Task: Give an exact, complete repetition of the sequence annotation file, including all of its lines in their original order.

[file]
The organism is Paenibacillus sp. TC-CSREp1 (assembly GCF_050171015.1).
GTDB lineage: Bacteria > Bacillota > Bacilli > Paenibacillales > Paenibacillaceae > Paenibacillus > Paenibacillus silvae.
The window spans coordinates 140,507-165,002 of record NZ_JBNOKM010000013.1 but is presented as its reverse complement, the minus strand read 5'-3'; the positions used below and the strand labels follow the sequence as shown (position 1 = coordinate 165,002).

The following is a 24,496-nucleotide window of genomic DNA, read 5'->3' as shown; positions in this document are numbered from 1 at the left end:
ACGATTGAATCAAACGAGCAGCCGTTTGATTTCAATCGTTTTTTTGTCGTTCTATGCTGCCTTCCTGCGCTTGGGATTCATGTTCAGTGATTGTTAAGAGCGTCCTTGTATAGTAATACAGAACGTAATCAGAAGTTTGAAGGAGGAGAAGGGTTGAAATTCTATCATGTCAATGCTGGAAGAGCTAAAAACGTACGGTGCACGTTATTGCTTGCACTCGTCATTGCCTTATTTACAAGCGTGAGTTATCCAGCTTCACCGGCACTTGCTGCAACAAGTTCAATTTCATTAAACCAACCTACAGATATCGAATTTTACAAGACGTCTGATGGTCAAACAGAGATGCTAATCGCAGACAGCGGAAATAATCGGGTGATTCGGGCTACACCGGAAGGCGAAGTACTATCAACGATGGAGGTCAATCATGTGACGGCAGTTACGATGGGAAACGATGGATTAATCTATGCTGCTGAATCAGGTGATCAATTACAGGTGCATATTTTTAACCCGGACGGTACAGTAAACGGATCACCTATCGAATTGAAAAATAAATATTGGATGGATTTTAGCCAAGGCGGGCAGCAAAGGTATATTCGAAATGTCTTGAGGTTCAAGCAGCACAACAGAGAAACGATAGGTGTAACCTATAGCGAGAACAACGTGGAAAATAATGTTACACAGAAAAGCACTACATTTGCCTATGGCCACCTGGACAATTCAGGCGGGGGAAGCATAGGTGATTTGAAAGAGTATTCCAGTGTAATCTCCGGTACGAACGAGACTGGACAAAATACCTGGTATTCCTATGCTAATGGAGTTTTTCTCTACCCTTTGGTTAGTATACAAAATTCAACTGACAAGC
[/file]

The organism is Paenibacillus sp. TC-CSREp1 (assembly GCF_050171015.1).
GTDB lineage: Bacteria > Bacillota > Bacilli > Paenibacillales > Paenibacillaceae > Paenibacillus > Paenibacillus silvae.
The window spans coordinates 140,507-165,002 of record NZ_JBNOKM010000013.1 but is presented as its reverse complement, the minus strand read 5'-3'; the positions used below and the strand labels follow the sequence as shown (position 1 = coordinate 165,002).

The following is a 24,496-nucleotide window of genomic DNA, read 5'->3' as shown; positions in this document are numbered from 1 at the left end:
ACGATTGAATCAAACGAGCAGCCGTTTGATTTCAATCGTTTTTTTGTCGTTCTATGCTGCCTTCCTGCGCTTGGGATTCATGTTCAGTGATTGTTAAGAGCGTCCTTGTATAGTAATACAGAACGTAATCAGAAGTTTGAAGGAGGAGAAGGGTTGAAATTCTATCATGTCAATGCTGGAAGAGCTAAAAACGTACGGTGCACGTTATTGCTTGCACTCGTCATTGCCTTATTTACAAGCGTGAGTTATCCAGCTTCACCGGCACTTGCTGCAACAAGTTCAATTTCATTAAACCAACCTACAGATATCGAATTTTACAAGACGTCTGATGGTCAAACAGAGATGCTAATCGCAGACAGCGGAAATAATCGGGTGATTCGGGCTACACCGGAAGGCGAAGTACTATCAACGATGGAGGTCAATCATGTGACGGCAGTTACGATGGGAAACGATGGATTAATCTATGCTGCTGAATCAGGTGATCAATTACAGGTGCATATTTTTAACCCGGACGGTACAGTAAACGGATCACCTATCGAATTGAAAAATAAATATTGGATGGATTTTAGCCAAGGCGGGCAGCAAAGGTATATTCGAAATGTCTTGAGGTTCAAGCAGCACAACAGAGAAACGATAGGTGTAACCTATAGCGAGAACAACGTGGAAAATAATGTTACACAGAAAAGCACTACATTTGCCTATGGCCACCTGGACAATTCAGGCGGGGGAAGCATAGGTGATTTGAAAGAGTATTCCAGTGTAATCTCCGGTACGAACGAGACTGGACAAAATACCTGGTATTCCTATGCTAATGGAGTTTTTCTCTACCCTTTGGTTAGTATACAAAATTCAACTGACAAGC